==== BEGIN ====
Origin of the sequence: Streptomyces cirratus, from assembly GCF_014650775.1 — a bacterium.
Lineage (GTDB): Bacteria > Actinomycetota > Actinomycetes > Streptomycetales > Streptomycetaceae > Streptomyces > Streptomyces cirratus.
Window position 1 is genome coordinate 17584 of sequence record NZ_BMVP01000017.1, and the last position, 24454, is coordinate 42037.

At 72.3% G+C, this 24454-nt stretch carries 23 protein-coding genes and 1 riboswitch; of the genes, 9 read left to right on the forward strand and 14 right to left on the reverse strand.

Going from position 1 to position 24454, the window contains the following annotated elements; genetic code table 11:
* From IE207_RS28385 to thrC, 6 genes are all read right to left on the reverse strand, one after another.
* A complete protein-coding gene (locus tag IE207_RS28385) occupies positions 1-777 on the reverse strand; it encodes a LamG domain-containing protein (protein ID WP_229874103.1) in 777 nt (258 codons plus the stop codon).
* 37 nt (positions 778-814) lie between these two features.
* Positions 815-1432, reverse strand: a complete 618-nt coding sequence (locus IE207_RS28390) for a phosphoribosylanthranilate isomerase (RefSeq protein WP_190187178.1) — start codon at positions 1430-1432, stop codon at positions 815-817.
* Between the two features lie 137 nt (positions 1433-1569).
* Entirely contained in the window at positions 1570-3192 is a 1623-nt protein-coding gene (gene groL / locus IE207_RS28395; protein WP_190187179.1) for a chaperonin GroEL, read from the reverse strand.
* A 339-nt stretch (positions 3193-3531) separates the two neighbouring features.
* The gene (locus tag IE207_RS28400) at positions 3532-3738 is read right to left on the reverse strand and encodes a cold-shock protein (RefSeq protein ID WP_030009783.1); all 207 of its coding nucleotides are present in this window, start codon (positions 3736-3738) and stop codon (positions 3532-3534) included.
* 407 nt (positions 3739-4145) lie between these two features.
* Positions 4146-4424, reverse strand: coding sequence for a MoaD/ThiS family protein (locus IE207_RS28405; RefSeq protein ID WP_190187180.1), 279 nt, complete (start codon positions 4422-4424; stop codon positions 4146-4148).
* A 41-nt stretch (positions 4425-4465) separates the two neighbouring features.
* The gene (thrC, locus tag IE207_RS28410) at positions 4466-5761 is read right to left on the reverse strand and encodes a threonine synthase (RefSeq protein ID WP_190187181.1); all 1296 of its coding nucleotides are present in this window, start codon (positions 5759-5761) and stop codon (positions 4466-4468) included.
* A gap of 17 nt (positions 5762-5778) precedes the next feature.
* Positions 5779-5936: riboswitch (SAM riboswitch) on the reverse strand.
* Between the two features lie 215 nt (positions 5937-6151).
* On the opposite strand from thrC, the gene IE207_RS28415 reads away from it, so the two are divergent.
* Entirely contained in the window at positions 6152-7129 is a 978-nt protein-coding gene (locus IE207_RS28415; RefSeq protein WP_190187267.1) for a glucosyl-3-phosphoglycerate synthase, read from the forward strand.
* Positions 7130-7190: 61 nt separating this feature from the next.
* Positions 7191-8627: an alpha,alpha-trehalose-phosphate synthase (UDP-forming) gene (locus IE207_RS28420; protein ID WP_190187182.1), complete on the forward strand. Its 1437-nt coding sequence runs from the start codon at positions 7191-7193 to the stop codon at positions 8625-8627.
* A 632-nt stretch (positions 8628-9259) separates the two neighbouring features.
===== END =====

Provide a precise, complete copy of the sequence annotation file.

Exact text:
Origin of the sequence: Streptomyces cirratus, from assembly GCF_014650775.1 — a bacterium.
Lineage (GTDB): Bacteria > Actinomycetota > Actinomycetes > Streptomycetales > Streptomycetaceae > Streptomyces > Streptomyces cirratus.
Window position 1 is genome coordinate 17584 of sequence record NZ_BMVP01000017.1, and the last position, 24454, is coordinate 42037.

At 72.3% G+C, this 24454-nt stretch carries 23 protein-coding genes and 1 riboswitch; of the genes, 9 read left to right on the forward strand and 14 right to left on the reverse strand.

Going from position 1 to position 24454, the window contains the following annotated elements; genetic code table 11:
* From IE207_RS28385 to thrC, 6 genes are all read right to left on the reverse strand, one after another.
* A complete protein-coding gene (locus tag IE207_RS28385) occupies positions 1-777 on the reverse strand; it encodes a LamG domain-containing protein (protein ID WP_229874103.1) in 777 nt (258 codons plus the stop codon).
* 37 nt (positions 778-814) lie between these two features.
* Positions 815-1432, reverse strand: a complete 618-nt coding sequence (locus IE207_RS28390) for a phosphoribosylanthranilate isomerase (RefSeq protein WP_190187178.1) — start codon at positions 1430-1432, stop codon at positions 815-817.
* Between the two features lie 137 nt (positions 1433-1569).
* Entirely contained in the window at positions 1570-3192 is a 1623-nt protein-coding gene (gene groL / locus IE207_RS28395; protein WP_190187179.1) for a chaperonin GroEL, read from the reverse strand.
* A 339-nt stretch (positions 3193-3531) separates the two neighbouring features.
* The gene (locus tag IE207_RS28400) at positions 3532-3738 is read right to left on the reverse strand and encodes a cold-shock protein (RefSeq protein ID WP_030009783.1); all 207 of its coding nucleotides are present in this window, start codon (positions 3736-3738) and stop codon (positions 3532-3534) included.
* 407 nt (positions 3739-4145) lie between these two features.
* Positions 4146-4424, reverse strand: coding sequence for a MoaD/ThiS family protein (locus IE207_RS28405; RefSeq protein ID WP_190187180.1), 279 nt, complete (start codon positions 4422-4424; stop codon positions 4146-4148).
* A 41-nt stretch (positions 4425-4465) separates the two neighbouring features.
* The gene (thrC, locus tag IE207_RS28410) at positions 4466-5761 is read right to left on the reverse strand and encodes a threonine synthase (RefSeq protein ID WP_190187181.1); all 1296 of its coding nucleotides are present in this window, start codon (positions 5759-5761) and stop codon (positions 4466-4468) included.
* A gap of 17 nt (positions 5762-5778) precedes the next feature.
* Positions 5779-5936: riboswitch (SAM riboswitch) on the reverse strand.
* Between the two features lie 215 nt (positions 5937-6151).
* On the opposite strand from thrC, the gene IE207_RS28415 reads away from it, so the two are divergent.
* Entirely contained in the window at positions 6152-7129 is a 978-nt protein-coding gene (locus IE207_RS28415; RefSeq protein WP_190187267.1) for a glucosyl-3-phosphoglycerate synthase, read from the forward strand.
* Positions 7130-7190: 61 nt separating this feature from the next.
* Positions 7191-8627: an alpha,alpha-trehalose-phosphate synthase (UDP-forming) gene (locus IE207_RS28420; protein ID WP_190187182.1), complete on the forward strand. Its 1437-nt coding sequence runs from the start codon at positions 7191-7193 to the stop codon at positions 8625-8627.
* A 632-nt stretch (positions 8628-9259) separates the two neighbouring features.